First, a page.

Dec 3, 2007
Fully one quarter of the homeless are veterans of America’s wars on other people. This is more than double their rate in the population.
Veterans from the war against Viet Nam and the 1990 Persian Gulf war have long been counted in the ranks of the homeless. But today they are being joined by soldiers returning from Afghanistan and Iraq.
All of them were pushed into the streets by the same factors. First of all, combat in any of these wars produced post traumatic stress disorder, which made vets’ reintegration into their families and work all the harder.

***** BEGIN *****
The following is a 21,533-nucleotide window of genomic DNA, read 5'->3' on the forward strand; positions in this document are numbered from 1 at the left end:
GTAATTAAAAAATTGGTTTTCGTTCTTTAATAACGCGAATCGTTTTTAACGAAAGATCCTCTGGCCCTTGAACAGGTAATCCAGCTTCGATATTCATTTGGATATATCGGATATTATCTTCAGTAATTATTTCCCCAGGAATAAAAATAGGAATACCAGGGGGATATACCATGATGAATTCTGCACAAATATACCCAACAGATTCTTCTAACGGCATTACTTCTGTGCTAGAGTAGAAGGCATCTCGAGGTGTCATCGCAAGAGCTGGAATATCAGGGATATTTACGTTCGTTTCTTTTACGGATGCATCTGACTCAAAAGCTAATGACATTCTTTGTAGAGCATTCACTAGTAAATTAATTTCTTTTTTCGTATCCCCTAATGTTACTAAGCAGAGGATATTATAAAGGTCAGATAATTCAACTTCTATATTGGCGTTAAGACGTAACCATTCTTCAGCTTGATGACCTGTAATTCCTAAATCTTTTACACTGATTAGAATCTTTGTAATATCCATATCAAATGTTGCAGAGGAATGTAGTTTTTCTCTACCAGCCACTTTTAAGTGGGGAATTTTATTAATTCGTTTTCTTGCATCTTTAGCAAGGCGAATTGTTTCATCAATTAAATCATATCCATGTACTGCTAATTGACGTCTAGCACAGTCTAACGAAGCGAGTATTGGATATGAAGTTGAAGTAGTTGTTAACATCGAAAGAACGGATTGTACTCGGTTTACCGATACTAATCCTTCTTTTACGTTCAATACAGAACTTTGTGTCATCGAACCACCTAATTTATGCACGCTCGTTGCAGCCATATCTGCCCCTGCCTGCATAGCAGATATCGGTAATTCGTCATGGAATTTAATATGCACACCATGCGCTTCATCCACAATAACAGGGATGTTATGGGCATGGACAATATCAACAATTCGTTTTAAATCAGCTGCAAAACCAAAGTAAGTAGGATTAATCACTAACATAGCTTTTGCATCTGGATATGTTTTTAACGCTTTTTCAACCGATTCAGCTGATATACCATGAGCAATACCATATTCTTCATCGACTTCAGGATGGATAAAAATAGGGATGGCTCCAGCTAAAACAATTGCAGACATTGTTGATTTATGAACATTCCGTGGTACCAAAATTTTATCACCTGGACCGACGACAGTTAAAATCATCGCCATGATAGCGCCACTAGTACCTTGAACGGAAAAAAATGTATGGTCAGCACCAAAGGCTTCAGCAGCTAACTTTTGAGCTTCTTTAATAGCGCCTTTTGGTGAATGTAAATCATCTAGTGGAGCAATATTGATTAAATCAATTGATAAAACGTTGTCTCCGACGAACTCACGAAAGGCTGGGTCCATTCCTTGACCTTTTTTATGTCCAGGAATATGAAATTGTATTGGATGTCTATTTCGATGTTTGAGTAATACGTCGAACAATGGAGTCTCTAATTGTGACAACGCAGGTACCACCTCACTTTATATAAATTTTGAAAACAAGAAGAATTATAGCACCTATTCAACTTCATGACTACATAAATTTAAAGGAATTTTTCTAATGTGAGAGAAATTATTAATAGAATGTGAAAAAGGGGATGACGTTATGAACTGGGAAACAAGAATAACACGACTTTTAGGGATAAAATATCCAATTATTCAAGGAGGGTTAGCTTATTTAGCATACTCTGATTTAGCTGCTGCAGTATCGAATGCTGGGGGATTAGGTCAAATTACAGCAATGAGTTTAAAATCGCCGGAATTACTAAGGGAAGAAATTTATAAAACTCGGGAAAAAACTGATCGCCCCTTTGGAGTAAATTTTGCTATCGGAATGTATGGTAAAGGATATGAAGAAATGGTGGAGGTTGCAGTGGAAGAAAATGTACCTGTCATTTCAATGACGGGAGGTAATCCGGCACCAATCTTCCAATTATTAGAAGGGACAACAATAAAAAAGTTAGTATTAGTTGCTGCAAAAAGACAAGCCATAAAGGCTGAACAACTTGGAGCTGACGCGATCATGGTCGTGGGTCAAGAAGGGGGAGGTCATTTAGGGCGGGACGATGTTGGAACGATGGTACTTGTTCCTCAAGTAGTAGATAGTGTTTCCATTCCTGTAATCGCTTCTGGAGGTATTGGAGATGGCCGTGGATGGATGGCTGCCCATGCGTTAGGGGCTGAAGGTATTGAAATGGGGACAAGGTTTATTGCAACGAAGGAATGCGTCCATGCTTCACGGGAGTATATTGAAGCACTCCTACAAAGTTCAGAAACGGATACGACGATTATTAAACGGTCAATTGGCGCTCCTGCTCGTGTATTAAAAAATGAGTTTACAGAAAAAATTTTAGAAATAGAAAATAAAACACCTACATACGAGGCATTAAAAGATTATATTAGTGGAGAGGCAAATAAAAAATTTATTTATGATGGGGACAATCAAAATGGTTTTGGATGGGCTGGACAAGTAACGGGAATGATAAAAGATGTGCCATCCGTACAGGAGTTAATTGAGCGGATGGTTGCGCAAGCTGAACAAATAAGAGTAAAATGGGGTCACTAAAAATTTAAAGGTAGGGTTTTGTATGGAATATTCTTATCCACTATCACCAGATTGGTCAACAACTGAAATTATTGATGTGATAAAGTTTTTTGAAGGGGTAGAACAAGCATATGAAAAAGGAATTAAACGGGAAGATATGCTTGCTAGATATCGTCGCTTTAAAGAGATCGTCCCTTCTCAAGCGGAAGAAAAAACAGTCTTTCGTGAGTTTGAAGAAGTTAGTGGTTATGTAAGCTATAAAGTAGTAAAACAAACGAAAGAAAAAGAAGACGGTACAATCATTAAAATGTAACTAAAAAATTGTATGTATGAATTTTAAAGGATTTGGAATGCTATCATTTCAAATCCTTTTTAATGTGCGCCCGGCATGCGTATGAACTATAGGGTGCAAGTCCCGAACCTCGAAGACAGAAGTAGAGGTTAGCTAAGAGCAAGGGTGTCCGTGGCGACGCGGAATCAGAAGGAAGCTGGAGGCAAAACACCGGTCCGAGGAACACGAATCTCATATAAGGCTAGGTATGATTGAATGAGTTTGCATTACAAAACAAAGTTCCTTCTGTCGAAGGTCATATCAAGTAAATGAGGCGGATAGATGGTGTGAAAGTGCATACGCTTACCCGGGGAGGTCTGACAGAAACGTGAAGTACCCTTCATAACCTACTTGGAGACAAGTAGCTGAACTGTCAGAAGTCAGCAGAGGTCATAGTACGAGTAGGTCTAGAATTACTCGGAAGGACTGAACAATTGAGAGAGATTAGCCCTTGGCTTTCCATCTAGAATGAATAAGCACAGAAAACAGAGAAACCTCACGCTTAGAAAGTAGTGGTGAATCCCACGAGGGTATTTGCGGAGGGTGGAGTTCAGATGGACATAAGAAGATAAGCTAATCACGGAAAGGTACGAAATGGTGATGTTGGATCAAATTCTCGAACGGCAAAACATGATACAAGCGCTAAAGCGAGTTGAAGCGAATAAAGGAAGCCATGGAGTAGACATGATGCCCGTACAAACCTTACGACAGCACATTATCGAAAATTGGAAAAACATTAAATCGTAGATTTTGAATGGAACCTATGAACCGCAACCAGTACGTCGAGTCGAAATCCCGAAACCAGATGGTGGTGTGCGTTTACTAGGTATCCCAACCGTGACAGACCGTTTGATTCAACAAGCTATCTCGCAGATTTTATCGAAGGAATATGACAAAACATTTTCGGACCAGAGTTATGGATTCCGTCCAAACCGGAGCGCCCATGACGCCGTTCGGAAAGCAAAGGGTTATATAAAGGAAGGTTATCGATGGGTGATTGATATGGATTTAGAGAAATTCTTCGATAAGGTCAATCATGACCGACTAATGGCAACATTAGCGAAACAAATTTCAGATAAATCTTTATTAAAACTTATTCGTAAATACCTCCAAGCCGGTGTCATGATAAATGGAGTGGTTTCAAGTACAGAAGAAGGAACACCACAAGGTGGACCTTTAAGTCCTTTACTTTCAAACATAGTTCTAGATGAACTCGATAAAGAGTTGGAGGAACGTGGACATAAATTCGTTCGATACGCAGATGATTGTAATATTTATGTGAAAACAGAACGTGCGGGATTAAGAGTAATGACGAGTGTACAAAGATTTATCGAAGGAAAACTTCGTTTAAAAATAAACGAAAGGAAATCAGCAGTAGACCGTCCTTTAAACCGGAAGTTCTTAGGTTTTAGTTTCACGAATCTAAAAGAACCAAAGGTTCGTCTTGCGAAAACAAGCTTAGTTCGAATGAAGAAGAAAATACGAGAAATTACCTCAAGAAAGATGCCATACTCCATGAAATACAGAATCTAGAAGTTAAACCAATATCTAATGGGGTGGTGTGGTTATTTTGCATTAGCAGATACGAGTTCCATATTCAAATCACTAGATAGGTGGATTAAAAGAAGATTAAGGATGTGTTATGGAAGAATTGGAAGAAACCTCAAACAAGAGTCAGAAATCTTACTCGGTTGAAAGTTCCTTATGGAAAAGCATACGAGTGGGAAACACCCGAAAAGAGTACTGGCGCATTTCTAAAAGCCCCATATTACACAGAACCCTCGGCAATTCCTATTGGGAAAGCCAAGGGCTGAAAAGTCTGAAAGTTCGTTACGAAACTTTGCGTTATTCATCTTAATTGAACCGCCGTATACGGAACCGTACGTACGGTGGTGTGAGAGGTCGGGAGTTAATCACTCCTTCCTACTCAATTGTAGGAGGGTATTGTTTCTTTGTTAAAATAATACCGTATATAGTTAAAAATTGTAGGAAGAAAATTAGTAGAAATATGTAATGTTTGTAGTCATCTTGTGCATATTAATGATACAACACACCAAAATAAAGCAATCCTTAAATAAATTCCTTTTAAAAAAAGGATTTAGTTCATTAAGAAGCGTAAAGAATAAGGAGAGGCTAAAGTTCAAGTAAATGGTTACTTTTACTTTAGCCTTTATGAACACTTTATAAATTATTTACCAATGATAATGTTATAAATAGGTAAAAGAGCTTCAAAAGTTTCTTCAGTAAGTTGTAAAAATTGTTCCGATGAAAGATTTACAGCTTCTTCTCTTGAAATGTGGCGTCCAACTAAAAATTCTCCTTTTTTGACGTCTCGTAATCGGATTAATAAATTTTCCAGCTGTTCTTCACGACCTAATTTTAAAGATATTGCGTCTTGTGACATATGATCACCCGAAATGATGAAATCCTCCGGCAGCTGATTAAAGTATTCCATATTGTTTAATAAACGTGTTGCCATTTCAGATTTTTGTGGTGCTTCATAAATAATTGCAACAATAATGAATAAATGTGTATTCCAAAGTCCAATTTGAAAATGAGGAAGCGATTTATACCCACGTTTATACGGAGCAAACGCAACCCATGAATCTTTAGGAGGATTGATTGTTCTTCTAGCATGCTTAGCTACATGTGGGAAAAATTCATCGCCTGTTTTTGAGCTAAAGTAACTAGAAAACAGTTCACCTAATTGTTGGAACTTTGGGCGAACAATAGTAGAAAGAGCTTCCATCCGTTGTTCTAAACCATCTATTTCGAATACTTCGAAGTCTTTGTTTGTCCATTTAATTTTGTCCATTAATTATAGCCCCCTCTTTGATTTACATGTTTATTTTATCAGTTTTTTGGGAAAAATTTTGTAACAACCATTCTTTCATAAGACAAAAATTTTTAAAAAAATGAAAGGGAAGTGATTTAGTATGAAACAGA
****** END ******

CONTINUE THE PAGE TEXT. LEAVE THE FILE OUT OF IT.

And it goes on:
The present economy is making it even more difficult for returning veterans to secure decent jobs as well as have the means to pay for the skyrocketing cost of housing.
Injury and death are only part of the high price paid by that part of the working class which ended up in the army. The toll they are forced to pay afterwards – like this growing problem of homelessness – is a further indictment of a system that grinds up the sons and daughters of the working class in its wars, but spits them out when it has no more use for them.